To this day, George suspects Hannun was still smarting from criticism for appearing as a defense witness for Simone when he was on trial for tax evasion; he thinks there was a secret deal or double cross.

But in his 2001 memoir The Last Mouthpiece, Simone wrote, "I am tired of denying this accusation and all the lies that go with it. ... I hope that George Martorano obtains his release from prison soon. I agree that his sentence amounts to cruel and unusual punishment. The sentence far outweighs the magnitude of the crime."

At the time of George's sentencing, dozens of Philadelphia gangsters had been killed or wounded in the ongoing mob wars. There was a great deal of pressure on the Justice Department's Organized Crime Strike Force and the local FBI to curb the violence and crack La Cosa Nostra's code of silence.

"There were lots of bodies in Philly and the U.S. attorney thought I knew things I really didn't know," George maintains. "They thought I would be pressured into doing something. They leaned on me because of who my father was and when I didn't have anything to say, they punished me."

While George languished in maximum security, Long John and another man were found guilty of ordering the murder of roofers union boss John McCullough. (The mob was angry that McCullough was muscling in on Atlantic City by trying to set up a bartenders union in the casinos.) He served 17 years of a life sentence before his conviction was overturned due to prosecutorial misconduct.

His son, however, would have no such luck. After spending two years in solitary confinement conditions 23 hours a day, a warden had George transferred to a New York prison because he didn't think George belonged in Marion. John Gotti, with whom George then shared a cell, agreed. Upon learning the particulars of the case, Gotti told him he had never heard of a first-time, nonviolent offender getting a life sentence.

George often found himself facing stiff punishment. Many times, it furthered his newfound passion for writing. He commemorated one stay in isolation with a poem he calls "The Rust of Life":

"The Steel Door eases open, then shut. Though it hardly makes a sound. It has the vibration of some tomb's entrance. Then you are alone, just you and four walls."

Writing became a temporary mental release from the physical realities of prison life. As he felt his own life being transformed by his creativity, George became a teacher and counselor to troubled inmates. He taught illiterate men to read and write and was certified by the Bureau of Prisons as a trained mentor for prisoners preparing to re-enter society. He was even asked to join and run the NAACP chapter of one prison where many of the inmates he tutored were black.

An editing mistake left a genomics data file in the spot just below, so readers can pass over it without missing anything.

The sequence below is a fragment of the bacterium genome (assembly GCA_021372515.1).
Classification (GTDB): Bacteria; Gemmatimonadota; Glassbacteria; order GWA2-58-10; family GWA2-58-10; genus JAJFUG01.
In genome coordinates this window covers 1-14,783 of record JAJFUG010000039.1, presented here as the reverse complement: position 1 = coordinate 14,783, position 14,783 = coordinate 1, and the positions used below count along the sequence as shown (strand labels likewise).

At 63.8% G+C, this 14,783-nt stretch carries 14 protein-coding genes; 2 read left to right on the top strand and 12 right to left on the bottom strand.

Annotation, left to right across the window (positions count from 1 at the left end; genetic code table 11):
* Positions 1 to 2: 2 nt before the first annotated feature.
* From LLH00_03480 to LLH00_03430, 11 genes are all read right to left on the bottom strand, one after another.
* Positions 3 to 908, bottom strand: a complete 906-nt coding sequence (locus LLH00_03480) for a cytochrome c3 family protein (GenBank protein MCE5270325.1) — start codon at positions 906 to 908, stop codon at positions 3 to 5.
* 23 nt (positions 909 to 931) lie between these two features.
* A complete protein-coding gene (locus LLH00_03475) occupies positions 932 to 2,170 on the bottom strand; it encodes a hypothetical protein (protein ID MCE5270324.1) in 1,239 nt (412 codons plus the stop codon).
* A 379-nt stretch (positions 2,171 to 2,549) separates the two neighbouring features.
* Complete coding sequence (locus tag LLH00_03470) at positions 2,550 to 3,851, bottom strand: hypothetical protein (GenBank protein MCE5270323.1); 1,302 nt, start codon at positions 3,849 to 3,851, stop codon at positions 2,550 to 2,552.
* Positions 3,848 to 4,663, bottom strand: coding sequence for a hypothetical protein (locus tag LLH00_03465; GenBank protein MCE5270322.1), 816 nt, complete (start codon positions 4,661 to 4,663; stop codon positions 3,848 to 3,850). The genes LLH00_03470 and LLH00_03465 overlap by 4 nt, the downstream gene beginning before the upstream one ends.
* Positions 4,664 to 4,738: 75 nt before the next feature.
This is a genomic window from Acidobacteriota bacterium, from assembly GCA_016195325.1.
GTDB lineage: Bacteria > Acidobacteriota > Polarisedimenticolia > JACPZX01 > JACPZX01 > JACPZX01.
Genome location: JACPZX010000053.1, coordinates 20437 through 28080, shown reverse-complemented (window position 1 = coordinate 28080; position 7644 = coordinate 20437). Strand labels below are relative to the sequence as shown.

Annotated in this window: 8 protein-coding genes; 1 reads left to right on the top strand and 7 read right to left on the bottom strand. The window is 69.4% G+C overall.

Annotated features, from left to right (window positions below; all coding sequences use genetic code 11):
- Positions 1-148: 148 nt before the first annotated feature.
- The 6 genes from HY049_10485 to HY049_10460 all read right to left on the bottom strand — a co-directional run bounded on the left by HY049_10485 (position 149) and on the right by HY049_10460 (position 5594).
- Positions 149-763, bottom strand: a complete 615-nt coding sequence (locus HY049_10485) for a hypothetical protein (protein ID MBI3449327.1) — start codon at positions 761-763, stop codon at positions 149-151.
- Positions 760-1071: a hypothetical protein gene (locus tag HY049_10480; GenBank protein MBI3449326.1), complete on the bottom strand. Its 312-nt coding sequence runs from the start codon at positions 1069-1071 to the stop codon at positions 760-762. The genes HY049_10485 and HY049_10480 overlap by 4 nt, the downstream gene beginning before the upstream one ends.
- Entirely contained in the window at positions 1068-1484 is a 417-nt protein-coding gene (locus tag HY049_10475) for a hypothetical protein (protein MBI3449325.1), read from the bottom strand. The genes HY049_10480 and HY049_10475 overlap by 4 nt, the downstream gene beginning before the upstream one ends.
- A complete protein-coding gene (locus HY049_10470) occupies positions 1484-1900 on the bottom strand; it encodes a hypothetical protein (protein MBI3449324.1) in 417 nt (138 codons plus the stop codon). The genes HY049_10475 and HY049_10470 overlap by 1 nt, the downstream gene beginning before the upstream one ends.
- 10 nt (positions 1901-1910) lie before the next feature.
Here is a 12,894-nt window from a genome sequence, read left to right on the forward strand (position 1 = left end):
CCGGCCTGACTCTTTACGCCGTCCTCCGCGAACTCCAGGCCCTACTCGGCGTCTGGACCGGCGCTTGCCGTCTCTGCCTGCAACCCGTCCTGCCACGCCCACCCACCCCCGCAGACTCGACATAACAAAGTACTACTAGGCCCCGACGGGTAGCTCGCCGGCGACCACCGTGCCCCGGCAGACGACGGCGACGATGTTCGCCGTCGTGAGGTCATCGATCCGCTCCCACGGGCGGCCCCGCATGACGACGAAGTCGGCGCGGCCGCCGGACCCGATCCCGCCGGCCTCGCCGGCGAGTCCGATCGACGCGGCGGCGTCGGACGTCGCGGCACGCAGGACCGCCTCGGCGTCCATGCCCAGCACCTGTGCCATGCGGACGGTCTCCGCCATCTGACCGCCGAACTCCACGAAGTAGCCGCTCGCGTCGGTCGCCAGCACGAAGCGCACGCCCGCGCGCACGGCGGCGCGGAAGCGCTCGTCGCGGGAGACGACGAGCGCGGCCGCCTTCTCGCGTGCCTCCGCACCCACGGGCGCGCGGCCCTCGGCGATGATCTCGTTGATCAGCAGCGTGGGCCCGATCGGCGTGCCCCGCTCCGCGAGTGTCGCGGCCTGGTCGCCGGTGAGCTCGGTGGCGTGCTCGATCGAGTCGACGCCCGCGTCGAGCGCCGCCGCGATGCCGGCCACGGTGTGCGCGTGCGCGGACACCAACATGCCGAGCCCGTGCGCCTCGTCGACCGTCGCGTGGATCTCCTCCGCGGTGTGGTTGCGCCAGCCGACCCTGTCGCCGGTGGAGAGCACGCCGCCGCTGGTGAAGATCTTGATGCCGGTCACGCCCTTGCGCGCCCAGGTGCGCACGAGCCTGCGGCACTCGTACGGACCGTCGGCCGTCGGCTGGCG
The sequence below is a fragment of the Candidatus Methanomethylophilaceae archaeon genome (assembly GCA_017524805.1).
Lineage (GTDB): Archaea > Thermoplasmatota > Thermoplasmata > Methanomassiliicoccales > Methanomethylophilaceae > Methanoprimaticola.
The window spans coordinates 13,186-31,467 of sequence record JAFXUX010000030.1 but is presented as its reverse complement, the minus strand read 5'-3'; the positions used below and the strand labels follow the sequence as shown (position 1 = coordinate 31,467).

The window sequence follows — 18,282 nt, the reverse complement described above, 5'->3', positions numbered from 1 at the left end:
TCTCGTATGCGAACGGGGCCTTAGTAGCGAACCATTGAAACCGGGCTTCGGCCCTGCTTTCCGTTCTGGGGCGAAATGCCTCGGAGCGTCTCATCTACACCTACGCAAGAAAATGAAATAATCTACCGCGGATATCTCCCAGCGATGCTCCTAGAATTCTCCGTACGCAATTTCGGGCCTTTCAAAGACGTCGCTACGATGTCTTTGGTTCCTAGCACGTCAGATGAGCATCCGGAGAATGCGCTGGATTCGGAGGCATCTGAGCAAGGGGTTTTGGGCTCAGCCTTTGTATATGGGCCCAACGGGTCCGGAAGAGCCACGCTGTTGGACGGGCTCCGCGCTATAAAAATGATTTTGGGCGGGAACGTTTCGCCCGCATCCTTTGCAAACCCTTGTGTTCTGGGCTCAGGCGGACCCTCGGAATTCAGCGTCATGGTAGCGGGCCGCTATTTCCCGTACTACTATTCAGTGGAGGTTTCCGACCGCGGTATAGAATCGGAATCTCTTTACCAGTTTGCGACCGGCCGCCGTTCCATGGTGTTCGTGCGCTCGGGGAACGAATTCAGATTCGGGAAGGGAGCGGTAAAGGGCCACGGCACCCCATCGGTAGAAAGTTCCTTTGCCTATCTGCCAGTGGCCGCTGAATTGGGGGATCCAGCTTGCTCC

Although George had been divorced from his wife Fran for many years, he started to write her often. They reconciled in the late 1990s. His children, in their 20s now, still visited, as did his sisters and other relatives.

Still, holidays were the hardest time for the Martorano family. Barretta, George's nephew, recalls how the inmate inspired the rest of the clan.

"We'd be having Christmas dinner and everybody would feel a little down and out and George would call on the phone and say, "Hey, Merry Christmas,'" Barretta recalls. "He was not mad. His spirits were always high. He is so strong."

George had a scare in May 1998 when his 23-year-old son was arrested with a truck containing crates of marijuana in Philadelphia, but a judge later dismissed the charges. Then, a year later, things were looking much brighter for the family when Long John, 72, was freed from jail after his murder conviction was overturned.

By 2000, George had grown closer to his ex-wife. He wanted to be as physically close as possible to his family, so he pleaded with the Bureau of Prisons to move him to a federal prison in South Jersey. Instead, the bureau transferred him to Beaumont, Texas. Fran died of cancer while George was in transit. He says he's still too raw to talk about it.